“We also have to look that it could have been a very big lead now if we hadn’t missed out on a definite podium in Jerez,” continued Stoner. “To be already back at the top of the championship so early while missing a race is fantastic.”
 
Casey Stoner  #27  and teammate Andrea Dovizioso  #4  took the top-two spots in Round 6 of the 2011 MotoGP Championship.
Stoner (#27): “I think winning three races in a row for myself is important. I feel very happy with the way the bike is working."
Five-time MotoGP world champion, Mick Doohan, reckons the impressive 2011 factory Honda RC212V is making winning races for Stoner a much easier job than when he was at Ducati. Doohan, who enjoyed unrivalled domination of the MotoGP series between 1994 and 1998, said it was obvious that Stoner was finding it less of a mental and physical challenge to ride the Honda than it was to tame the brutal Ducati. Stoner has made a brilliant start to his HRC career and has already won four out of the opening six races, including three successive wins in Le MansCatalunya and Silverstone.
 
“For Casey just hopping on the Honda has been a relief after being on that Ducati, which is hit or miss,” said Doohan. “He spent a lot of time riding it over the top 99% of the time, and that’s why the mistakes were made. I think the year that he won the championship on it was the best it was and after that it was just hard to control. For Casey with the Honda it just feels so much easier. The Honda was pretty good last year, but they have made some improvements and Casey has grabbed it with both hands and been on the pace right from the start. Any of those Japanese bikes, especially Yamaha and Honda, will feel like a delight to ride after riding that Ducati, so he can probably push it beyond what the other guys are capable of and still feel comfortable compared to where he was on the Ducati. Riding that Honda on the edge to where other people think it is scary, well it probably feels plenty safe to Casey compared to what the Ducati was like.”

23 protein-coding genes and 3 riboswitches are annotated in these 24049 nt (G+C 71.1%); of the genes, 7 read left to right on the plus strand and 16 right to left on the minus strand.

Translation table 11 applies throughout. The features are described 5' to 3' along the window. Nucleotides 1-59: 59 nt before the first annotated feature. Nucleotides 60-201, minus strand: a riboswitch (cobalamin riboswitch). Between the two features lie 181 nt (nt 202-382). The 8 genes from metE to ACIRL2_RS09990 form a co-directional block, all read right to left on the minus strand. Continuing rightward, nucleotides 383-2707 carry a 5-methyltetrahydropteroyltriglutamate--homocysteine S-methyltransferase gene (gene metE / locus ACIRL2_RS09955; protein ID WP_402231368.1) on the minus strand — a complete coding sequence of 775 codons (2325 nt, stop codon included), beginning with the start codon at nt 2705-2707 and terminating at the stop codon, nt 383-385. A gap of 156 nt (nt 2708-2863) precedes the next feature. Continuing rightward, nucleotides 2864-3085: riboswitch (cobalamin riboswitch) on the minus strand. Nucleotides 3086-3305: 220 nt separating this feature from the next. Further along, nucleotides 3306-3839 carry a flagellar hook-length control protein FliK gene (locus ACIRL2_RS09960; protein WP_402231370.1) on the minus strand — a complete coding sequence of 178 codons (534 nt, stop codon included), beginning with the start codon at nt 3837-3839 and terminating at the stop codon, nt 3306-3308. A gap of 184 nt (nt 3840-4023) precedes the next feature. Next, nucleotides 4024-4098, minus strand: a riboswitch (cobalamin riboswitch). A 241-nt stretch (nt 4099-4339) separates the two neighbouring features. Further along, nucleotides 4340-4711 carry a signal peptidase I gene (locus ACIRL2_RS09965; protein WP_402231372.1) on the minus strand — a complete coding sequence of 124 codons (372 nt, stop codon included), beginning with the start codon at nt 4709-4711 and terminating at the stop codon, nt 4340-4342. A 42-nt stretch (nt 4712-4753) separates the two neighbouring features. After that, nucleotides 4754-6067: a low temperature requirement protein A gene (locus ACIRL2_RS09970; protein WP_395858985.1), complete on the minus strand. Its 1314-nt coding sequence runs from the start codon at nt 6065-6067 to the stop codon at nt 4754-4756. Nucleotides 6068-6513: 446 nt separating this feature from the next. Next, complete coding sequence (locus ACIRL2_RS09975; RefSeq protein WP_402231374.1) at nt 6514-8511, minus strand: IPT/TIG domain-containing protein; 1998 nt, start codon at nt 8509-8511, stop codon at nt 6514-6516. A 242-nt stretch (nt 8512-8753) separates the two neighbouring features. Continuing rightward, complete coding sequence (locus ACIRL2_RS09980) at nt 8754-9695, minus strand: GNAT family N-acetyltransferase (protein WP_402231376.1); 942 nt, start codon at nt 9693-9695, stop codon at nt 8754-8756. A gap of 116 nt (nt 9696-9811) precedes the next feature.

San Carlo Hondas Marco Simoncelli was 0.188 seconds off the pace of Stoner during Saturdays qualifying.
San Carlo Honda's Marco Simoncelli has the pace but is having difficulties making it to the podium this season.
Meanwhile Marco Simoncelli blew another chance to break his MotoGP podium duck in Silverstone yesterday, the Italian succumbing to atrocious conditions while he was running in third place. The San Carlo Gresini Honda rider had just been promoted into third position after Jorge Lorenzo crashed out at the first corner, but he tumbled out at the same spot on Lap 11.
 
While Lorenzo highsided out of contention, Simoncelli was undone by an error on the brakes, his front end washing away without any warning as he hunted down fellow Italian Andrea Dovizioso.
 
“I am trying to be positive because I am fast and I saw that I can do it again,” said Simoncelli. “But I am completely distraught because it seems every week we line up ready for a top race and something happens to deny me. I had already had a moment in that corner so I tried to be more careful, but the front closed and I found myself on the floor waving goodbye to the podium once again. I am gutted.”